First degree: Laceration of the vaginal epithelium or perineal skin only

Second degree: Involvement of the perineal muscles, but not the anal sphincter

Third degree: Disruption of the anal sphincter muscles (FIGURE 4):

  • 3a: Less than 50% thickness of the external sphincter is torn
  • 3b: More than 50% thickness of the external sphincter is torn
  • 3c: Internal sphincter is also torn

Fourth degree: A third-degree anal tear with disruption of the anal epithelium (FIGURE 4).

If there is any ambiguity about grading of the injury, the higher grade should be selected. For example, if there is uncertainty between grades 3a and 3b, the injury should be classified as Grade 3b.

4. Is an operating room necessary?

OASIS should be repaired in the operating theater, where there is access to good lighting, appropriate equipment, and aseptic conditions. In our unit, we have a specially prepared instrument tray containing:

  • a Weislander self-retaining retractor
  • 4 Allis tissue forceps
  • McIndoe scissors
  • tooth forceps
  • 4 artery forceps
  • stitch scissors
  • a needle holder.

In addition, deep retractors (e.g., Deavers) are useful when there are associated paravaginal tears.

5. What surgical technique is recommended?

Buttonhole injury

This type of injury can occur in the rectum without disrupting the anal sphincter or perineum. It is best repaired transvaginally using interrupted Vicryl (polyglactin) sutures.

To minimize the risk of persistent rectovaginal fistula, interpose a second layer of tissue between the rectum and vagina by approximating the rectovaginal fascia. A colostomy is rarely indicated unless a large tear extends above the pelvic floor or there is gross fecal contamination of the wound.

Fourth-degree tear

Repair torn anal epithelium with interrupted Vicryl 3-0 sutures, with the knots tied in the anal lumen. Proponents of this widely described technique argue that it reduces the quantity of foreign body (knots) within the tissue and lowers the risk of infection. Concern about a foreign body probably applies to the use of catgut, which dissolves by proteolysis, rather than to newer synthetic material such as Vicryl or Dexon (polyglycolic acid), which dissolves by hydrolysis.

Subcuticular repair of anal epithelium using a transvaginal approach has also been described and could be equally effective if the terminal knots are secure.10

Sphincter muscles

Repair these muscles using 3-0 polydioxanone (PDS) dyed sutures. Compared with braided sutures, monofilament sutures are believed to lessen the risk of infection, although a randomized controlled trial revealed no difference in suture-related morbidity between Vicryl and PDS at 6 weeks postpartum.11 Complete absorption of PDS takes longer than with Vicryl, with 50% tensile strength lasting more than 3 months, compared with 3 weeks for Vicryl.11 To minimize suture migration, cut suture ends short and ensure that they are covered by the overlying superficial perineal muscles.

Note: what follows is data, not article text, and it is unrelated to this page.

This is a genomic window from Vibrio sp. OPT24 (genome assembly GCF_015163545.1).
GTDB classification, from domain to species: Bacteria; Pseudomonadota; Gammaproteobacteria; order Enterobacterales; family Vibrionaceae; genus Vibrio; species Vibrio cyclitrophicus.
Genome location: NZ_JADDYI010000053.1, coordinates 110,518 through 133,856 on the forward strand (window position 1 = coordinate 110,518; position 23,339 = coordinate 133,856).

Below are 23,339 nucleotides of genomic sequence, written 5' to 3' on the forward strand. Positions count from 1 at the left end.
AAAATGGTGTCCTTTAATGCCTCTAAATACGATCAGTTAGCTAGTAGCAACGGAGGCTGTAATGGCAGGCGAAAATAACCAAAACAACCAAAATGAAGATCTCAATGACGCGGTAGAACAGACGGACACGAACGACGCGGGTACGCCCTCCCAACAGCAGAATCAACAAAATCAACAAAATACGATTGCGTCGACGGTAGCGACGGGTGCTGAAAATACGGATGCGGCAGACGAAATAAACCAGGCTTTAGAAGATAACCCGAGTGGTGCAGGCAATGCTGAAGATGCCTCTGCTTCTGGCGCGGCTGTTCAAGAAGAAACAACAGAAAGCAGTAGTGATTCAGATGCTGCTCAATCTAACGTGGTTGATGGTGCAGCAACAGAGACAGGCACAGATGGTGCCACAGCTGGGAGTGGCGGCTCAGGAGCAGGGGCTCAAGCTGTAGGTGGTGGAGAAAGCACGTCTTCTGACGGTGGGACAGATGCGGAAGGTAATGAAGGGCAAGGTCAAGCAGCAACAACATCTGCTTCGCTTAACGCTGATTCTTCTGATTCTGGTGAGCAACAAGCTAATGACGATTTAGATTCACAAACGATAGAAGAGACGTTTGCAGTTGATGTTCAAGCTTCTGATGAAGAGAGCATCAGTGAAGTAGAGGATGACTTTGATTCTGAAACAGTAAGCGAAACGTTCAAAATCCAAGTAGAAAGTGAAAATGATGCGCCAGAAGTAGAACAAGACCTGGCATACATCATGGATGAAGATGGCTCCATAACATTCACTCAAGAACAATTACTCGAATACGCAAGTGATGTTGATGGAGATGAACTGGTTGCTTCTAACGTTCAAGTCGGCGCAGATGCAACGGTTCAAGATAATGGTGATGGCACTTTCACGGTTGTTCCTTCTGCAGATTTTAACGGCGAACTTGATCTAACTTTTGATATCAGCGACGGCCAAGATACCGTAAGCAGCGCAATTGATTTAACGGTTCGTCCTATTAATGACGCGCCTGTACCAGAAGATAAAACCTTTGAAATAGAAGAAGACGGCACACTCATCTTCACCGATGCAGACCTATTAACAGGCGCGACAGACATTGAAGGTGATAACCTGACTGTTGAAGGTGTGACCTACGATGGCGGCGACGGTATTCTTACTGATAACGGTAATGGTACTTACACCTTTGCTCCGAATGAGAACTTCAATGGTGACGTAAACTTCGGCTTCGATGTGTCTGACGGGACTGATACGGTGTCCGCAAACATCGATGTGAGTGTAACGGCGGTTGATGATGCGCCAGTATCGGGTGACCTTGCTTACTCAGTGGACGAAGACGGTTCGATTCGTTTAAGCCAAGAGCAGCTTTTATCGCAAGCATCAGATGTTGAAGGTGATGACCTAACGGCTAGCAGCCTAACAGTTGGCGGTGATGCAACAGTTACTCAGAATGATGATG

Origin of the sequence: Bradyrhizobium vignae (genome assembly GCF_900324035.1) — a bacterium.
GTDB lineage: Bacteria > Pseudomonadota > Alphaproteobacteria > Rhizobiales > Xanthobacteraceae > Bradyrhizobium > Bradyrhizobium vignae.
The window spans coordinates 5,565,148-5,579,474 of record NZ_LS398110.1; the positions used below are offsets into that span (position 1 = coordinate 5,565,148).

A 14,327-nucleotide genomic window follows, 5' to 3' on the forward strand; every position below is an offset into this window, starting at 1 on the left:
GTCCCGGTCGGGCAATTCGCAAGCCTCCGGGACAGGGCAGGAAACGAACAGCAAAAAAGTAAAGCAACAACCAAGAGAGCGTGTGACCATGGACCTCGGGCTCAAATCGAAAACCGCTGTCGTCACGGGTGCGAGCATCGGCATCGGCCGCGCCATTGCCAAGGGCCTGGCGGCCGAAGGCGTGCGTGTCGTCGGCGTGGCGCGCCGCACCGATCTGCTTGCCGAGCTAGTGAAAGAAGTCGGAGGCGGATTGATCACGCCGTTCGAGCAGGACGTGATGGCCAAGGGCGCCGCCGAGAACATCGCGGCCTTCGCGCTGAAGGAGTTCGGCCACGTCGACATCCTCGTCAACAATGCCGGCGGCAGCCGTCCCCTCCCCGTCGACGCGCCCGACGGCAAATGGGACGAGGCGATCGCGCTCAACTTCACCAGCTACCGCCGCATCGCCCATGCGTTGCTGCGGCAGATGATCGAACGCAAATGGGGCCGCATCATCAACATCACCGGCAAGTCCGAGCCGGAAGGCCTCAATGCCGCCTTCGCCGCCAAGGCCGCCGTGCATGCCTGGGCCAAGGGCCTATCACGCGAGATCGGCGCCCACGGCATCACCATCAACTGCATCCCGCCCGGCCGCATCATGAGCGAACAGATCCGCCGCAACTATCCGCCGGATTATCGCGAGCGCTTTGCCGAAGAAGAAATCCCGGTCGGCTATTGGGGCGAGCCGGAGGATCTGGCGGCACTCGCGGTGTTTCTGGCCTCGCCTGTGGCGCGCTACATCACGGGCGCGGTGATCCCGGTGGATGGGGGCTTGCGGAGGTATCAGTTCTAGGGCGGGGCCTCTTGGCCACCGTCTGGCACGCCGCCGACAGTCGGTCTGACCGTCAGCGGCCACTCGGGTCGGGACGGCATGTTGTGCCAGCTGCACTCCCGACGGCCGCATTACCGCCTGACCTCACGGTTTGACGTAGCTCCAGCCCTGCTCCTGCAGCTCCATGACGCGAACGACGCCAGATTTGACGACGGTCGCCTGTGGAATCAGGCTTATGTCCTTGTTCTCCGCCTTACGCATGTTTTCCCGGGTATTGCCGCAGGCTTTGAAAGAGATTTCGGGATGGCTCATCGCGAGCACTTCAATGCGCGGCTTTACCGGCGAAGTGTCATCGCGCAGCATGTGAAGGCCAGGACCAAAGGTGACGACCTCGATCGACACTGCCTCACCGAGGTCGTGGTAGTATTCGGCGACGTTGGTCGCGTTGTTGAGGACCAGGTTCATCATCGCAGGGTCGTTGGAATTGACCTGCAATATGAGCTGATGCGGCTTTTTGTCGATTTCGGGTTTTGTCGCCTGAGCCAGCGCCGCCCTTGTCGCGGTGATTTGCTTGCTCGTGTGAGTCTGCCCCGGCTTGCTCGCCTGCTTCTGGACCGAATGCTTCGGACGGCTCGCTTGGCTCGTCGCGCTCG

Internal anal sphincter. Repair the IAS separately from the EAS. Grasp the ends of the torn muscle using Allis forceps and perform an end-to-end repair with interrupted or mattress 3-0 PDS sutures (FIGURE 5). Overlapping repair can be technically difficult.

There is some evidence that repair of an isolated IAS defect benefits patients with established anal incontinence.

External anal sphincter. Because the EAS is normally under tonic contraction, it tends to retract when torn. Therefore, repair requires identification and grasping of the torn ends using Allis tissue forceps (FIGURE 6).

When the EAS is only partially torn (Grade 3a and some cases of Grade 3b), perform an end-to end repair using 2 or 3 mattress sutures, similar to repair of IAS injury, instead of hemostatic “figure of eight” sutures.

For a full-thickness tear (some cases of Grade 3b or 3c, or Grade 4), overlapping repair may be preferable in experienced hands. The EAS may need to be mobilized by dissecting it free of the ischioanal fat laterally using a pair of McIndoe scissors. The torn ends of the EAS can then be overlapped in “double-breasted” fashion (FIGURE 7) using PDS 3-0 sutures. Proper overlap is possible only when the full length of the torn ends is identified.

Overlapping the ends of the sphincter allows for greater surface area of contact between muscle. In contrast, end-to-end repair can be performed without identifying the full length of the EAS and may give rise to incomplete apposition. Fernando and colleagues demonstrated that, in experienced hands, early primary overlap repair carries a lower risk of fecal urgency and anal incontinence than does immediate primary end-to-end repair.12,13

FIGURE 5 End-to-end repair

Internal anal sphincter (I) repair using mattress sutures, demonstrated on the latex Sultan model, used for training (www.perineum.net) (E, external sphincter; A, anal epithelium). SOURCE: Sultan AH, Thakar R2 (used with permission).

FIGURE 6 Locating the external anal sphincter

The external sphincter (E), grasped with Allis forceps, is surrounded by the capsule (C) and lies medial to the ischioanal fat. SOURCE: Sultan AH, Thakar R2 (used with permission).

FIGURE 7 Overlapping sphincter repair

Repair of a fourth degree tear (demonstrated on the Sultan model) using the overlap repair technique on the external sphincter (E). The anal epithelium (A) and the internal sphincter (I) have also been repaired. SOURCE: Sultan AH, Thakar R2 (used with permission).

Perineal muscles

After repair of the sphincter, suture the perineal muscles to reconstruct the perineal body and provide support to the repaired anal sphincter. A short, deficient perineum would leave the anal sphincter more vulnerable to trauma during a subsequent vaginal delivery.

Continued...